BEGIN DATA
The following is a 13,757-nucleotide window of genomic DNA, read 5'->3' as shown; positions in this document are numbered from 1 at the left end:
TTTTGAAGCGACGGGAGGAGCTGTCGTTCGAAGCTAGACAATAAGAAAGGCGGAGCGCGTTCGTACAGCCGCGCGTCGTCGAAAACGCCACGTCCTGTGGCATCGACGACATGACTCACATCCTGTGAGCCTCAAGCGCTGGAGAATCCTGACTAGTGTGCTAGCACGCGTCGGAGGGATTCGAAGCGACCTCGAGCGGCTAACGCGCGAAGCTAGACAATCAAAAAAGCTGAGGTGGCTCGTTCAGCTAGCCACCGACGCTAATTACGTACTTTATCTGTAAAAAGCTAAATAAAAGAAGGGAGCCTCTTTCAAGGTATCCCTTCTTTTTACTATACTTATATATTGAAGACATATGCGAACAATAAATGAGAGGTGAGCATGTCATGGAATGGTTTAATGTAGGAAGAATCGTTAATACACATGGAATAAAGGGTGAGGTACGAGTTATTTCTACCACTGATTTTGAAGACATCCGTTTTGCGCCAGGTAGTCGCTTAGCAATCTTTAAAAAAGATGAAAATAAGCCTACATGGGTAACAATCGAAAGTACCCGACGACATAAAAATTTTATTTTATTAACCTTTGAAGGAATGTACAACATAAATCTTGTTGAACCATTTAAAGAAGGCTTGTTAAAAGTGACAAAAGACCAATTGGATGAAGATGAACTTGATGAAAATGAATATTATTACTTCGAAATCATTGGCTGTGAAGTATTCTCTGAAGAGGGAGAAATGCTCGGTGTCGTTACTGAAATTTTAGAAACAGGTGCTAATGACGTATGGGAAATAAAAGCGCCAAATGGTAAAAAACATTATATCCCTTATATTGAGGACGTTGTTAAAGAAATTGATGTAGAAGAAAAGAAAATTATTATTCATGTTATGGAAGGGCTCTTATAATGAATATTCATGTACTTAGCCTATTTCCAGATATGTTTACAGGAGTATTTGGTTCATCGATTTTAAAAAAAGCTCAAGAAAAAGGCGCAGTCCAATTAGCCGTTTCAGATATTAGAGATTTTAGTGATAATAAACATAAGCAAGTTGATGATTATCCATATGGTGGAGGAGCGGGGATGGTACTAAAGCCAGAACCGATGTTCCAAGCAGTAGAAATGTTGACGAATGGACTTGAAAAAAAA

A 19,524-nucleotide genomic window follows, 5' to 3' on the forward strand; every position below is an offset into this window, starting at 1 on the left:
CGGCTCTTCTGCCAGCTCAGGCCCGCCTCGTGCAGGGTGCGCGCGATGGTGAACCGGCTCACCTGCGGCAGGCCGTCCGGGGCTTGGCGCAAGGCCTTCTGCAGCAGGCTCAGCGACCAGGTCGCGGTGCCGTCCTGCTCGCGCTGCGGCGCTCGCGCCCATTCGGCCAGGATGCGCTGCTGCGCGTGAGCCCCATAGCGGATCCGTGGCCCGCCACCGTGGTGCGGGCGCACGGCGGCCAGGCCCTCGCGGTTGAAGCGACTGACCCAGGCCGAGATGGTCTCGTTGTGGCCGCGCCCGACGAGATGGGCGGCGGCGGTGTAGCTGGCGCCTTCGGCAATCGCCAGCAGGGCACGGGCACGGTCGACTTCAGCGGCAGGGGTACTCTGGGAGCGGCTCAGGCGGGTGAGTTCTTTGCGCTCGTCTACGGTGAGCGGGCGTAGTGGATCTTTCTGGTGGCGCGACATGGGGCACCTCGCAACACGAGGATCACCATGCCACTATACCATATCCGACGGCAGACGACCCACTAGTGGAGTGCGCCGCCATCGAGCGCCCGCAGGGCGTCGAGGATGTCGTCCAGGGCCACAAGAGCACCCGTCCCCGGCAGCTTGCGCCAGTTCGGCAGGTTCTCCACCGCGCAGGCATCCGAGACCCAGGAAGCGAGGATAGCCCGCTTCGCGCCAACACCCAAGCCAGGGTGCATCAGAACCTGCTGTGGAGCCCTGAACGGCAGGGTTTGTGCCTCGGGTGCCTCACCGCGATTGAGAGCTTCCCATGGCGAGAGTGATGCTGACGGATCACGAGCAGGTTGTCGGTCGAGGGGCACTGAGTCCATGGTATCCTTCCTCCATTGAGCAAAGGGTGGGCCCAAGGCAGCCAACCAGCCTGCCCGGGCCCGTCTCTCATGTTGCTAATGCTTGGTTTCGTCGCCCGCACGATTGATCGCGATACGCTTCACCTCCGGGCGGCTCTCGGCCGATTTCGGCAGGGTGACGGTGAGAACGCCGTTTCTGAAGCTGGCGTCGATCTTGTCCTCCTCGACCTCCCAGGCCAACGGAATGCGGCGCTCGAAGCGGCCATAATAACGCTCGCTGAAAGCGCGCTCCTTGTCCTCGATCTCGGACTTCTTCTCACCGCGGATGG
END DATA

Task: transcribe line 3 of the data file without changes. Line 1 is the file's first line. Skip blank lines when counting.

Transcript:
A 19,524-nucleotide genomic window follows, 5' to 3' on the forward strand; every position below is an offset into this window, starting at 1 on the left: